After one year, CEO’s transitional jobs program generated a large but short-lived increase in employment for ex-prisoners. A subgroup of recently released prisoners showed positive effects on recidivism: They were less likely to have their parole revoked, to be convicted of a felony, and to be reincarcerated than the control group.
An Introduction to the Enhanced Services for the Hard-to-Employ Demonstration and Evaluation Project
This demonstration is evaluating four diverse strategies designed to improve employment and other outcomes for low-income parents and others who face serious barriers to employment.
In his testimony before the House Ways and Means Subcommittee on Income Security and Family Support, MDRC President Gordon Berlin argues that the most direct way to alleviate poverty is to tackle the legacy of falling wages, particularly for men with less education.
An evaluation of a case management program for long-term welfare recipients shows little effect on participants’ involvement in program services or on their employment, earnings, or public assistance receipt during the first one-and-a-half years of follow-up.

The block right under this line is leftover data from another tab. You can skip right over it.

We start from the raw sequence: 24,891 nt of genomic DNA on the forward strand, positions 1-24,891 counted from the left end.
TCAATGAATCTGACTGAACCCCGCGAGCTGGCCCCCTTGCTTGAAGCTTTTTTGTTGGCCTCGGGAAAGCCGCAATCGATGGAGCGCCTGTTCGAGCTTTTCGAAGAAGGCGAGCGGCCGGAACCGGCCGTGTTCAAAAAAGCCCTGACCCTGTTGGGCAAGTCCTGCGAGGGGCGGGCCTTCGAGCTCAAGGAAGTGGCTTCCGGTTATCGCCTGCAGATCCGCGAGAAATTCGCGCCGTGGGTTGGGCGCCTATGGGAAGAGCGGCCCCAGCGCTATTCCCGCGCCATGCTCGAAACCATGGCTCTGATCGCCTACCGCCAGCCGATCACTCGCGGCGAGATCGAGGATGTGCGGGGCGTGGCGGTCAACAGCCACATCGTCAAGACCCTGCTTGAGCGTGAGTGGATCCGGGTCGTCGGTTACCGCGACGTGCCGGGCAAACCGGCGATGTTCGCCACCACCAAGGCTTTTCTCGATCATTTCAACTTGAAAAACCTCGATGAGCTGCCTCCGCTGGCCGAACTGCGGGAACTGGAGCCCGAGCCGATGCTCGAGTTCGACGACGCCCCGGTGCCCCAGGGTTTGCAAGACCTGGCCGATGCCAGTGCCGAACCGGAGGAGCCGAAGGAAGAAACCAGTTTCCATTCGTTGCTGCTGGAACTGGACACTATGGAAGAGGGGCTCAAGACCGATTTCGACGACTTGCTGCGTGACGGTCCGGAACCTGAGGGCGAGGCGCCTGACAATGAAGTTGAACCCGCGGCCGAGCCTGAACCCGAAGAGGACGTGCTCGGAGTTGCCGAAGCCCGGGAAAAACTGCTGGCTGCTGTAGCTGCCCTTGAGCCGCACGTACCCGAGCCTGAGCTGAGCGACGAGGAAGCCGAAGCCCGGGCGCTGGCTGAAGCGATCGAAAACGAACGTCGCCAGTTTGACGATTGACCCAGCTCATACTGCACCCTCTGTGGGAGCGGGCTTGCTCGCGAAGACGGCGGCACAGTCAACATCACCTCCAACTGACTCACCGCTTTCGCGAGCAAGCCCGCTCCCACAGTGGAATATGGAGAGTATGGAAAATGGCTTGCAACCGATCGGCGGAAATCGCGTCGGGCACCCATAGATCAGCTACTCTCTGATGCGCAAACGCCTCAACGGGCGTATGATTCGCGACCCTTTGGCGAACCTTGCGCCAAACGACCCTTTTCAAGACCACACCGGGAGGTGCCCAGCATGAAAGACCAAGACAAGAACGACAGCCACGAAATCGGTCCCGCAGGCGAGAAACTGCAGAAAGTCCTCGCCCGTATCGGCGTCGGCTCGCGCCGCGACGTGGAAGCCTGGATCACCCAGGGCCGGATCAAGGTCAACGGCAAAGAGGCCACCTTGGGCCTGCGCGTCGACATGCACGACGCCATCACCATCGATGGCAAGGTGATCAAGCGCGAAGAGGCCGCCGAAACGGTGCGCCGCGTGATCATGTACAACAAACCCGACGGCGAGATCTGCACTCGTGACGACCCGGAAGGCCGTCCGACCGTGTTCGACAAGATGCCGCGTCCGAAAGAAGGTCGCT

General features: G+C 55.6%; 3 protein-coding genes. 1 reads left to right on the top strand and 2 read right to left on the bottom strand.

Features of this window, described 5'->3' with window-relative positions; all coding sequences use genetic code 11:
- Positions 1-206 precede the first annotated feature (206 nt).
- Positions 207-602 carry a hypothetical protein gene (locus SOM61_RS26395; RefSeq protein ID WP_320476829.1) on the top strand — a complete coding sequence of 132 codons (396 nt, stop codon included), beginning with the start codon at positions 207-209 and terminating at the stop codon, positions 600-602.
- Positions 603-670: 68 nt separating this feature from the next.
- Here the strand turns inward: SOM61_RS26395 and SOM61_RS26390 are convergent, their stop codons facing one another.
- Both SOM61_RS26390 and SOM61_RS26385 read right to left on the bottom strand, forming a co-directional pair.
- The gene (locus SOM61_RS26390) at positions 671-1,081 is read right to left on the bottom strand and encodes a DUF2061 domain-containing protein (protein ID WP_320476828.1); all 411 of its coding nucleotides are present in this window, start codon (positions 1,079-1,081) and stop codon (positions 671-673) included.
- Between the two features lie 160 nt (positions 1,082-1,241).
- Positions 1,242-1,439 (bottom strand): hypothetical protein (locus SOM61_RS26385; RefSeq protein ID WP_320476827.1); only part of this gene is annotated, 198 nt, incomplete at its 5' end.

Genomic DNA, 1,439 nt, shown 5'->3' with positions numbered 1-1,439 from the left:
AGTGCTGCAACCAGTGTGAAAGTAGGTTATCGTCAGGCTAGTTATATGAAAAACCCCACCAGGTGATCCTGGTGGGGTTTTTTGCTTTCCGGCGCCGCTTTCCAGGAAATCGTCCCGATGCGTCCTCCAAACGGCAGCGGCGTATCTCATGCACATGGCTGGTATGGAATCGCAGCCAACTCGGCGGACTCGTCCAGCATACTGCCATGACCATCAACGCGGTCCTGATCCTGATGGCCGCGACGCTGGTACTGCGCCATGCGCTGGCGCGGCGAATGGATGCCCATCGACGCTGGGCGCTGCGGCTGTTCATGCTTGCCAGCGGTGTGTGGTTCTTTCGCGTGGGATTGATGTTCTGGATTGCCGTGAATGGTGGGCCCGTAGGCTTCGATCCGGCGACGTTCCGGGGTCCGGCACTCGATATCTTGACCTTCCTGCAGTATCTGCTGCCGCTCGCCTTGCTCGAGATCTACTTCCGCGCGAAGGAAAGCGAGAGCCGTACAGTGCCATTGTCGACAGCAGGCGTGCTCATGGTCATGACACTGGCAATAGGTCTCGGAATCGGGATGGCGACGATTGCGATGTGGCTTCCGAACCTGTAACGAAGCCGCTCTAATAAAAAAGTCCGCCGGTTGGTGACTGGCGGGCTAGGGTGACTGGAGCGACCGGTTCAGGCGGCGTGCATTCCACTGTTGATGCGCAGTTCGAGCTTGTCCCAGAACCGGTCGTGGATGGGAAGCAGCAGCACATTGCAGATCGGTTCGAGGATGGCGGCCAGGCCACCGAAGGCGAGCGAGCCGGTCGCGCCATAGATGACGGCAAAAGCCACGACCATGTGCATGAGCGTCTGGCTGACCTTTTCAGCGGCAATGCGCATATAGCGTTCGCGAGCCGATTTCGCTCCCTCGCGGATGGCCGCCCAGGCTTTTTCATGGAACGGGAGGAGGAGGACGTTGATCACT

What Have We Learned, What Are We Learning, and Where Should We Go from Here?
Each year, the more than 600,000 people released from prison face numerous obstacles to successful reentry into society, starting with the challenge of finding stable work. What does existing research say about the effectiveness of work-focused programs for ex-prisoners?
The Center for Employment Opportunities Comprehensive Prisoner Reentry Program
The Center for Employment Opportunities (CEO) serves nearly 2,000 reentering prisoners a year with a structured program of pre-employment training, immediate short-term transitional work, and job placement services. This report, written jointly by CEO and MDRC, describes how the CEO program operates. Results from a random assignment evaluation by MDRC are expected next year.